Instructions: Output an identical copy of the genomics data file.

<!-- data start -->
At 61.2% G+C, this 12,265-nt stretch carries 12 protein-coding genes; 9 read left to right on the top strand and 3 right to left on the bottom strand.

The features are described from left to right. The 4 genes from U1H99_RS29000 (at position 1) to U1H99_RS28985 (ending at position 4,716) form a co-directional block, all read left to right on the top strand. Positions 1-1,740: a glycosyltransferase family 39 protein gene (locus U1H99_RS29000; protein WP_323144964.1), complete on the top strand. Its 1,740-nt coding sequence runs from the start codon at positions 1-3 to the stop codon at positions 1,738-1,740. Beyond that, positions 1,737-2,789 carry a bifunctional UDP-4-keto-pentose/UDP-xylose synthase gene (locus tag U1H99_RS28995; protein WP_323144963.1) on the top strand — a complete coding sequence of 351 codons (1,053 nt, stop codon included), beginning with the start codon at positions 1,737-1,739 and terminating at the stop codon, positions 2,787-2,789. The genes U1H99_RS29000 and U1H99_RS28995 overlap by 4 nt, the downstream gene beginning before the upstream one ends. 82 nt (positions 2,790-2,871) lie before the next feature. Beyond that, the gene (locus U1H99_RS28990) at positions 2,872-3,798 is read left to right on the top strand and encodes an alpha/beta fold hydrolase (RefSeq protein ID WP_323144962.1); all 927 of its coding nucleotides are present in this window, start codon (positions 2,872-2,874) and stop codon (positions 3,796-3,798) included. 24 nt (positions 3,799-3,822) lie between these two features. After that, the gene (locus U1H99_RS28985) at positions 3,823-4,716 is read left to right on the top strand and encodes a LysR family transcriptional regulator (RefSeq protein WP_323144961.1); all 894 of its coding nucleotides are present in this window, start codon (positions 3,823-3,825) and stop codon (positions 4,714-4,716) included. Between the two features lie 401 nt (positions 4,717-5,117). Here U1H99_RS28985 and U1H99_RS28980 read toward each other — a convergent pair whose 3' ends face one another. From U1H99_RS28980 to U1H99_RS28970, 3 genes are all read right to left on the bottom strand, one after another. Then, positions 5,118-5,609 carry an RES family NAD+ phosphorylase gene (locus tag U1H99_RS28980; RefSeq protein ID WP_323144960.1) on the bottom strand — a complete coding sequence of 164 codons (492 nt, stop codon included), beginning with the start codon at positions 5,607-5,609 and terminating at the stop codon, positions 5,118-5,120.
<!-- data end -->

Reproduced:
At 61.2% G+C, this 12,265-nt stretch carries 12 protein-coding genes; 9 read left to right on the top strand and 3 right to left on the bottom strand.

The features are described from left to right. The 4 genes from U1H99_RS29000 (at position 1) to U1H99_RS28985 (ending at position 4,716) form a co-directional block, all read left to right on the top strand. Positions 1-1,740: a glycosyltransferase family 39 protein gene (locus U1H99_RS29000; protein WP_323144964.1), complete on the top strand. Its 1,740-nt coding sequence runs from the start codon at positions 1-3 to the stop codon at positions 1,738-1,740. Beyond that, positions 1,737-2,789 carry a bifunctional UDP-4-keto-pentose/UDP-xylose synthase gene (locus tag U1H99_RS28995; protein WP_323144963.1) on the top strand — a complete coding sequence of 351 codons (1,053 nt, stop codon included), beginning with the start codon at positions 1,737-1,739 and terminating at the stop codon, positions 2,787-2,789. The genes U1H99_RS29000 and U1H99_RS28995 overlap by 4 nt, the downstream gene beginning before the upstream one ends. 82 nt (positions 2,790-2,871) lie before the next feature. Beyond that, the gene (locus U1H99_RS28990) at positions 2,872-3,798 is read left to right on the top strand and encodes an alpha/beta fold hydrolase (RefSeq protein ID WP_323144962.1); all 927 of its coding nucleotides are present in this window, start codon (positions 2,872-2,874) and stop codon (positions 3,796-3,798) included. 24 nt (positions 3,799-3,822) lie between these two features. After that, the gene (locus U1H99_RS28985) at positions 3,823-4,716 is read left to right on the top strand and encodes a LysR family transcriptional regulator (RefSeq protein WP_323144961.1); all 894 of its coding nucleotides are present in this window, start codon (positions 3,823-3,825) and stop codon (positions 4,714-4,716) included. Between the two features lie 401 nt (positions 4,717-5,117). Here U1H99_RS28985 and U1H99_RS28980 read toward each other — a convergent pair whose 3' ends face one another. From U1H99_RS28980 to U1H99_RS28970, 3 genes are all read right to left on the bottom strand, one after another. Then, positions 5,118-5,609 carry an RES family NAD+ phosphorylase gene (locus tag U1H99_RS28980; RefSeq protein ID WP_323144960.1) on the bottom strand — a complete coding sequence of 164 codons (492 nt, stop codon included), beginning with the start codon at positions 5,607-5,609 and terminating at the stop codon, positions 5,118-5,120.